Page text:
Another study conducted in 2013 determined that the longer a fighter’s career lasts, the more likely they are to suffer reduced connectivity between the basal ganglia, and other regions of the brain. However, even in this instance, the study was published as an abstract. The data and conclusions brought to light by it are only considered preliminary until a peer-reviewed journal publishes them. 

Ultimately, this means that while the studies conducted towards brain injuries in MMA fighters show notable signs of long-term neurological damage, there must be further studies in this field to yield meaningful scientific data.

Has Anyone Died in an MMA Fight?

As of April 2019, there have been seven recorded deaths from sanctioned contests and an additional nine deaths from unregulated bouts. However, none of these deaths have occurred in the UFC, despite being the largest MMA promotional event. Due to the inherent risks associated with unsanctioned events, this article will focus only on the fatalities in sanctioned events.

Sam Vasquez

35-year-old Sam Vasquez competed at an event called the Renegades Extreme in Houston, Texas, on October 20, 2007. He lost the fight through knockout in the third round and lost consciousness again shortly after the bout. When taken to the hospital, he was diagnosed with a subdural hemorrhage.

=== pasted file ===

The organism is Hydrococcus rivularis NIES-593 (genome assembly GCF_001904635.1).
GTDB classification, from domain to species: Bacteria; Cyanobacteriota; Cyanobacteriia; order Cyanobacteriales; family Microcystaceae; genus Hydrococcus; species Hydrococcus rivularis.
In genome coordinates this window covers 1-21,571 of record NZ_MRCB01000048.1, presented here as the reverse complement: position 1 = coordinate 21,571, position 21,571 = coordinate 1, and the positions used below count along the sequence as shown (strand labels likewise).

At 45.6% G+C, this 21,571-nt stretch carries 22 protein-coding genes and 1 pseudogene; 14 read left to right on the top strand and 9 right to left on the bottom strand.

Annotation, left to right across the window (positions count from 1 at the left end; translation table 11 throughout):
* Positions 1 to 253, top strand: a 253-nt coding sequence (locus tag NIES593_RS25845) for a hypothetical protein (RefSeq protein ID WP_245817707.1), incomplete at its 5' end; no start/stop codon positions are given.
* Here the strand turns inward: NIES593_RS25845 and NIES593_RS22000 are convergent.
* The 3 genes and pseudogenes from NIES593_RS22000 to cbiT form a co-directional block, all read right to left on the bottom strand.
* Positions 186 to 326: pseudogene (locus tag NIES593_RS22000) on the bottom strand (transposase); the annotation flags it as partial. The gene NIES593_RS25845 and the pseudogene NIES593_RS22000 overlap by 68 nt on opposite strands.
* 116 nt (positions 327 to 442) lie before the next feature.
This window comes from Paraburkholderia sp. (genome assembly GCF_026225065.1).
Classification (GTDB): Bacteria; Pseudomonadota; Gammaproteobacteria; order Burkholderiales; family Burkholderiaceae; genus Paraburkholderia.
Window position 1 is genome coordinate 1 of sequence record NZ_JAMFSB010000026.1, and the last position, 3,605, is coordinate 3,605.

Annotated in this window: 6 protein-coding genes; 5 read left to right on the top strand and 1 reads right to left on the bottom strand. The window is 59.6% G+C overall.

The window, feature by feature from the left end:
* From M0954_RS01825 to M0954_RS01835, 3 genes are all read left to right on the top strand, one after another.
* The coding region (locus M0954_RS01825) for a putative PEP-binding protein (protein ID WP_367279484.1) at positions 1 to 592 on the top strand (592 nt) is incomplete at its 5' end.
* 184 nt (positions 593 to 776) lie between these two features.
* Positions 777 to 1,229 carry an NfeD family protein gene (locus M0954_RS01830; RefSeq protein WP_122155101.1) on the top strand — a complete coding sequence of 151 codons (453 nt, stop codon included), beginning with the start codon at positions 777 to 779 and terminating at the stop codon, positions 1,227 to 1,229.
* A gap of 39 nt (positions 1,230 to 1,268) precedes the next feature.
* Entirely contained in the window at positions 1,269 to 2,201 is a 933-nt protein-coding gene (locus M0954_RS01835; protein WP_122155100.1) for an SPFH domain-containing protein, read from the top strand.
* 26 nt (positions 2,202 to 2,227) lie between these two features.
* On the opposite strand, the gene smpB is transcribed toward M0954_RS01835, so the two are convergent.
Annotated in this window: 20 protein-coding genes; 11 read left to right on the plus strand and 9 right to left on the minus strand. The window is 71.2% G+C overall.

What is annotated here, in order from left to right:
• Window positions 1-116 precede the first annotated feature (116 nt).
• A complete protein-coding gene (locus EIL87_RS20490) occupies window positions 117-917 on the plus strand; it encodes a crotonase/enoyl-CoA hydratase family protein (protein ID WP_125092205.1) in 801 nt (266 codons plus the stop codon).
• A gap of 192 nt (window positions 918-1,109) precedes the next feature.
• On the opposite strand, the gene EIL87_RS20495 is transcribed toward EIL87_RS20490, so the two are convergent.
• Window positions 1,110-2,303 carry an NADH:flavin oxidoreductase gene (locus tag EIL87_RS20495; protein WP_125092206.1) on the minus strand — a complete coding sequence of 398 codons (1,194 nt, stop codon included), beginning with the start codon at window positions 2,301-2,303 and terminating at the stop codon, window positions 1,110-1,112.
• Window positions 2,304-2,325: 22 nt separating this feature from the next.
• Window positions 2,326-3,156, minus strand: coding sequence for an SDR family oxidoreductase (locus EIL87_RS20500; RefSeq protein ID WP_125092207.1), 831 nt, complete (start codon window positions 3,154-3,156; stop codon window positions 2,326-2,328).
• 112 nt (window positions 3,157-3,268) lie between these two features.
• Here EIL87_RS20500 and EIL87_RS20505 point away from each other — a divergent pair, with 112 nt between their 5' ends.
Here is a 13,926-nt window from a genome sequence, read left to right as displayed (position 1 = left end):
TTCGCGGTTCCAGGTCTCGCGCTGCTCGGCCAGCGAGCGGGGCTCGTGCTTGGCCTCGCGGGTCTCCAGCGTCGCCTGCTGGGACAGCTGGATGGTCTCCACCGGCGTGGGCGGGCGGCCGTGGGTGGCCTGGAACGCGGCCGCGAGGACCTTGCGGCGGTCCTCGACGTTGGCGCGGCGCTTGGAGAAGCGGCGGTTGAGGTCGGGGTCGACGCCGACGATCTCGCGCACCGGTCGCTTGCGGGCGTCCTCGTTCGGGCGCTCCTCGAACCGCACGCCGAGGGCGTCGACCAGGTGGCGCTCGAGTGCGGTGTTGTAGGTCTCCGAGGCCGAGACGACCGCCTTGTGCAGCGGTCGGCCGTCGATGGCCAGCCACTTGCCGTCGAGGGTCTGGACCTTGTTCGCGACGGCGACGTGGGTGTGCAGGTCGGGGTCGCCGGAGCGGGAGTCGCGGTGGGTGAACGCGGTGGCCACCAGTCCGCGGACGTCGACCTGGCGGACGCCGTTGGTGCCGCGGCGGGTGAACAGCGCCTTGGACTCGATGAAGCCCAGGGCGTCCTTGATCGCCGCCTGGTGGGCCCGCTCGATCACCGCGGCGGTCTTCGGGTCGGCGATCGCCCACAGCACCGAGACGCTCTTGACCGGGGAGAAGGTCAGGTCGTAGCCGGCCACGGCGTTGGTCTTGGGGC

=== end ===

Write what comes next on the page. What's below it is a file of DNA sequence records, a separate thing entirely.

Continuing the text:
Despite medical staff removing a section of the skull bone to allow for brain swelling and a tube to enable cerebral spinal fluid to be drained, he slipped into a coma for 48 hours before his death on November 30.

Vasquez’s death is notable due to being the first fighter to die from injuries in a sanctioned MMA competition in North America.

Michael K Kirkham

30-year-old Michael Kirkham competed at an MMA competition at the University of South Carolina on June 26, 2010. His opponent Carlos Iraburo knocked Kirkham to the canvas within seconds of his pro debut and then landed a handful of strikes to Kirkham’s head, which led to a referee stopping the match forty-one seconds in. 

Kirkham lost consciousness at that point, never recovered, and was pronounced dead two days after the fight. The autopsy report listed the cause of death as “subarachnoid hemorrhage of the brain.” Since Kirkham had been TKO’d in his previous amateur bout a few months prior, the leading Doctor Joe Estwanik, the former medical advisor to the North Carolina Boxing Authority, speculated that it could have been second-impact syndrome.